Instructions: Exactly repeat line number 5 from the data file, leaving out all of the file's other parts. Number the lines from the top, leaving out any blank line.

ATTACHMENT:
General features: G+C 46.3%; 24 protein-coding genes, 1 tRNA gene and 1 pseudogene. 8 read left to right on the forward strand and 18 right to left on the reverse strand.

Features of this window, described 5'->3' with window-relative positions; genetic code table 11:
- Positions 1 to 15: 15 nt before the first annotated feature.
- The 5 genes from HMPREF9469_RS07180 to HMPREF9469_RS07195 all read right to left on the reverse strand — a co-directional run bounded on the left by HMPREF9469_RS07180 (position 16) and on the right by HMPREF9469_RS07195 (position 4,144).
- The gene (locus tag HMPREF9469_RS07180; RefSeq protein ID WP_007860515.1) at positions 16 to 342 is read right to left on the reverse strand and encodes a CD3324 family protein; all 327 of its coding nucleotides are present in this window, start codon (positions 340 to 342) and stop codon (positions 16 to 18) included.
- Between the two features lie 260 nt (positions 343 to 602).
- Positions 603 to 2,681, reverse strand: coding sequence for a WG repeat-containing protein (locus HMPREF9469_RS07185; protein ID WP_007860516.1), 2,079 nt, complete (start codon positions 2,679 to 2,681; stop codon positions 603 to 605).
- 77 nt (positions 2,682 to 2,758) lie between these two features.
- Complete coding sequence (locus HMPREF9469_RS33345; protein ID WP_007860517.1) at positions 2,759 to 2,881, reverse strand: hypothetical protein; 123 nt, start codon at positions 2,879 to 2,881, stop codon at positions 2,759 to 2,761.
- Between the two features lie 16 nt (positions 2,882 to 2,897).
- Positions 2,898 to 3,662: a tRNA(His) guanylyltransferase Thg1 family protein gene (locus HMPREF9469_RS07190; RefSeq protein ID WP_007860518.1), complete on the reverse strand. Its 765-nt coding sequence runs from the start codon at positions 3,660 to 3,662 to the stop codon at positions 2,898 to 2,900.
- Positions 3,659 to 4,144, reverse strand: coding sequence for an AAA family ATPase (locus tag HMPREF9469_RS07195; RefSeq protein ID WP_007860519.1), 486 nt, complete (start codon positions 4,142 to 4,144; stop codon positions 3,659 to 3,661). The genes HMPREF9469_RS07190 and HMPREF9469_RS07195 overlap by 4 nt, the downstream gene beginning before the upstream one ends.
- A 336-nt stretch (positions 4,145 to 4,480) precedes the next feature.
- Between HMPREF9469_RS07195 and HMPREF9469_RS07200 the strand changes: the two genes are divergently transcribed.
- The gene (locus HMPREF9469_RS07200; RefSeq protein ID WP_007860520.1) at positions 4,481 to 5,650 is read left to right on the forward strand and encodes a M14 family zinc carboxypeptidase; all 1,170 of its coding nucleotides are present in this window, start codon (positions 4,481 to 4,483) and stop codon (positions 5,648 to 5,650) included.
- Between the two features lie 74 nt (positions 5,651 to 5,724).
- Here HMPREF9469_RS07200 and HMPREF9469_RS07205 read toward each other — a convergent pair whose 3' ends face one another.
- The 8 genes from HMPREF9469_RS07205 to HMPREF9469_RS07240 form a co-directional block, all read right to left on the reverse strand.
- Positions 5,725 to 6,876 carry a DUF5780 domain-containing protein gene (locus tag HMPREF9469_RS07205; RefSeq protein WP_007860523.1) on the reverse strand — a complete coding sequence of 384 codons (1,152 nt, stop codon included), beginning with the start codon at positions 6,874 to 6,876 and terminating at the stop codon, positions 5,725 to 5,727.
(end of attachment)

- The gene (locus tag HMPREF9469_RS07180; RefSeq protein ID WP_007860515.1) at positions 16 to 342 is read right to left on the reverse strand and encodes a CD3324 family protein; all 327 of its coding nucleotides are present in this window, start codon (positions 340 to 342) and stop codon (positions 16 to 18) included.